[…] “iTunes has exceeded our wildest expectations during its first year,” Jobs said in statement, the infamous ‘reality distortion field’ kicking in at this point, presumably.

[…] Among the good news, Apple slipped in a little note to the effect that it is tightening its DRM policy, cutting the number of times a playlist can be burned to CD from ten to seven. The move seems unlikely to be much of hindrance to heavyweight music duplicators, leading us to suspect it’s more to do with keeping the labels happy. By way of compensation, downloaded music can now be shared among five computers rather than three.

Slashdot’s thoughts: Apple Releases Major iTunes Update

Update: Wired News’ ITunes Birthday Gift: More Songs on the pluses and minuses of the new release, and the NYTimes’s article: Apple Sells 70 Million Songs in First Year of ITunes Service

The Register Sees A Method To The RIAA Madness

The Register raises an issue that I’ve been posing for a while: RIAA tax could add millions to education fees

The RIAA (Recording Industry Association of America) is ramping up its plan to foist costly music subscription services on universities. The move could cost colleges millions, leading to higher tuition fees.

The music-label lobby group today dropped 477 new lawsuits into an already massive litigation pile. Of this group, 69 individuals were singled out by the RIAA, in a statement, for using university networks to trade music files via peer-to-peer services. The RIAA then went one step further and outed the offensive institutions, pointing to Brown University; Emory University; Georgia Institute of Technology; Gonzaga University; Mansfield University; Michigan State University; Princeton University; Sacred Heart University; Texas A & M University; Trinity College (Conn.); Trinity University (Tex.); University of Kansas; University of Minnesota; and Virginia Polytechnic Institute.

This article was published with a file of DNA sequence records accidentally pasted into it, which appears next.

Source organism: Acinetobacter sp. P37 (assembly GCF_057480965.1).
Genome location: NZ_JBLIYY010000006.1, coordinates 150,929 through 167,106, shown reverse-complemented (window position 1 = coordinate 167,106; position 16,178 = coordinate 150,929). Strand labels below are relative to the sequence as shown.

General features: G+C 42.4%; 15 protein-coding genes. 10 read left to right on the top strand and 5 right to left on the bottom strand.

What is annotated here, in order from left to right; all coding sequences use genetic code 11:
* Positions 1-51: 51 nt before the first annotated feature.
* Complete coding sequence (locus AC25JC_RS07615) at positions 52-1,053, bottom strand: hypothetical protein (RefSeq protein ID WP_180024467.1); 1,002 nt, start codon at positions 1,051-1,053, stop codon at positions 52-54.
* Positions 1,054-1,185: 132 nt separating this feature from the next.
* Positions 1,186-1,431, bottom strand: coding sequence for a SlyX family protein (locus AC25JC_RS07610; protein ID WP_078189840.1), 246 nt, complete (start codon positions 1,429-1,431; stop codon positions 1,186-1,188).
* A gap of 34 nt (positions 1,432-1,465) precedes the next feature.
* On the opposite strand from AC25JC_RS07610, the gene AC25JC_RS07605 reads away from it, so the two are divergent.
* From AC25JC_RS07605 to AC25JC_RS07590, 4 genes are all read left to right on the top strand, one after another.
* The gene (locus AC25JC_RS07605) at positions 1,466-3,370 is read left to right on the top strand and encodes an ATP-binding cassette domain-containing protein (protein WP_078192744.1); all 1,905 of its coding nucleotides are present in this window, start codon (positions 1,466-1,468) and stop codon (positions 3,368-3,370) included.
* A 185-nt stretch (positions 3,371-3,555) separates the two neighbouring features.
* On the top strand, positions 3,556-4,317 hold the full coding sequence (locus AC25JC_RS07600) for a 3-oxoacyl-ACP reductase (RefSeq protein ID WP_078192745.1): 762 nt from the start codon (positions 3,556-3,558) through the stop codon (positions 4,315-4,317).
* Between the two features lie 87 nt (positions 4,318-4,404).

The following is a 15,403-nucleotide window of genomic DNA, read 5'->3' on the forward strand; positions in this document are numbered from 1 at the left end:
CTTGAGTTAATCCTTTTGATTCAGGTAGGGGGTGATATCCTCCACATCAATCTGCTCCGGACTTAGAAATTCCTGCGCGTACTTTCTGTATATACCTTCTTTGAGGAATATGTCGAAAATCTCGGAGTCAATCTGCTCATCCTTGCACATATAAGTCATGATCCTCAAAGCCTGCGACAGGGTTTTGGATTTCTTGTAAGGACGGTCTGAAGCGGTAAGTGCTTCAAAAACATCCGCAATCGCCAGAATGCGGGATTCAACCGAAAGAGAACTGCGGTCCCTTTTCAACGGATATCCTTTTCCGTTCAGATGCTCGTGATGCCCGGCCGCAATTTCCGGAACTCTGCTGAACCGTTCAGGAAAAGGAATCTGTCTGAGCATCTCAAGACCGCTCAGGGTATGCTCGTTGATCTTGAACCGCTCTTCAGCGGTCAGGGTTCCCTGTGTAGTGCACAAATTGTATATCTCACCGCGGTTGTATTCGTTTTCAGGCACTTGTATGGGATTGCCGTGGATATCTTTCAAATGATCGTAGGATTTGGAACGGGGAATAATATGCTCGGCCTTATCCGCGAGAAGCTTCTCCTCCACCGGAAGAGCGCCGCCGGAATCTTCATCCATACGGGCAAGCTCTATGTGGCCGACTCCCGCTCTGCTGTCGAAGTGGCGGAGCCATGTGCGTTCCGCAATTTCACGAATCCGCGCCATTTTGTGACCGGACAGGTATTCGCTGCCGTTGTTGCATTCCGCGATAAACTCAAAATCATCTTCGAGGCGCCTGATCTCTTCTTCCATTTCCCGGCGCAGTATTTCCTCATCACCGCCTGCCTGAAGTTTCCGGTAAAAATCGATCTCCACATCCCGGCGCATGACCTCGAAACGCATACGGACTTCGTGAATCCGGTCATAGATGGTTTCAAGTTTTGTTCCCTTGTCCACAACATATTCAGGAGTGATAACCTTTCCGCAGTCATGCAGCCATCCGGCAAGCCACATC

[…] Last month, the RIAA used a similar tactic, when it sued 532 more people. The lobby group pointed out that 89 of the 532 individuals attended university. The RIAA could just have easily pointed out that X percent of those sued were males/females, children/adults, Virgos or churchgoers, but it took pains to put blinking lights around the students, so the press would pick up on the signal.

That’s because the RIAA can point to schools such as Penn State and the University of Rochester that have agreed to run trials of Napster’s music subscription service. These programs are part of what the RIAA calls its “effort to reach out to the university community on proactive solutions to the problem of illegal file sharing on college campuses.”

(The heads of Penn State and Rochester happen to be close friends with the RIAA’s Sherman.)

As part of the pilot agreements, students at Penn State and Rochester get free music at almost no cost at all to their schools.

Slashdot, more generally on the suits: RIAA Files 477 New Filesharing Lawsuits; Wired News with the AP Wire release: RIAA Sues 477 More People

Alternatives To Pure Prohibition Strategies

More fallout from the SpeedBumps conference: Ed Felten points out that, once one recognizes the essential contradictions in a strategy of chasing prohibition of copying, there are other strategies that can be considered: Freedom to Tinker: Stopgap Security

[M]ost people have poor intuition about how to use stopgap measures in security applications. By “stopgap measures” I mean measures that will fail in the long term, but might do some good in the short term while the adversary figures out how to work around them. For example, copyright owners use simple methods to identify the people who are offering files for upload on P2P networks. It’s only a matter of time before P2P designers deploy better methods for shielding their users’ identities so that today’s methods of identifying P2P users no longer work.

Standard security doctrine says that stopgap measures are a bad idea — that the right approach is to look for a long-term solution that the bad guys can’t defeat simply by changing their tactics. Standard doctrine doesn’t demand an impregnable mechanism, but it does insist that a good mechanism must not become utterly useless once the adversary adapts to it.